An animal protection group wants tourists to know — that elephant you are thinking about riding during your vacation in Thailand is probably a miserable victim of abuse.
London-based World Animal Protection looked at almost 3,000 elephants working at entertainment venues in six Asian nations and found three out of four of the animals are living in poor and unacceptable conditions. It cited being chained day and night when not working, receiving inadequate diets and unsatisfactory veterinary care, as well as undergoing harsh initial training, "that breaks their spirits and makes them submissive enough to give rides and perform."
The group wants tourists to be aware and counsels tour agencies to shun abusive venues, among other measures. It says it has already convinced more than 160 travel companies to stop sales and promotion of venues offering elephant rides and shows.
The report the group released Thursday is part of a broader campaign by World Animal Protection, which has also sought to expose the living conditions of other animals used to entertain, including tigers, macaques and bears.
"If you can ride, hug or interact with wild animals, chances are there's cruelty involved," said Dr. Jan Schmidt-Burbach, WAP's global wildlife and veterinary adviser and author of the elephant report.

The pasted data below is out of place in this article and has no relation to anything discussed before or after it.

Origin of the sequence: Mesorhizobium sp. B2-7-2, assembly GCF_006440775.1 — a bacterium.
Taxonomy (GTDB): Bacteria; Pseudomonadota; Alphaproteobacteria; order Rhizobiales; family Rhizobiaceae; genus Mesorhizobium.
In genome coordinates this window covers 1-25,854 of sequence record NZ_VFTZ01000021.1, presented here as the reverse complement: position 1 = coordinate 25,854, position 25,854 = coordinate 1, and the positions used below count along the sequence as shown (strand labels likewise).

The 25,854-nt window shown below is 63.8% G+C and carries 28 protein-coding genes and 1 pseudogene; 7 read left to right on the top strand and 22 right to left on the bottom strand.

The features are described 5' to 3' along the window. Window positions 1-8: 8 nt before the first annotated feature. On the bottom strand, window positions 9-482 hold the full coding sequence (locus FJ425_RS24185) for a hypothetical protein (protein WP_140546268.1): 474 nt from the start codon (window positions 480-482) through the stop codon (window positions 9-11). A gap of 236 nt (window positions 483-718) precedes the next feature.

Wildlife tourist attractions, including wildlife entertainment, have become increasing popular and hence profitable, meaning the industry is likely to expand, the report warned.
"The cruel trend of elephants used for rides and shows is growing," said Schmidt-Burbach. "We want tourists to know that many of these elephants are taken from their mothers as babies, forced to endure harsh training and suffer poor living conditions throughout their life."
The group identified venues by looking at travel guidebooks and similar resources and by visiting tourist areas most likely to offer elephant attractions. It then sent researchers to each venue at least once to document the animals' situations. It found only 194 elephants at 13 venues to be living in acceptable conditions, the major criteria being that the animals do not perform and are not ridden by people.
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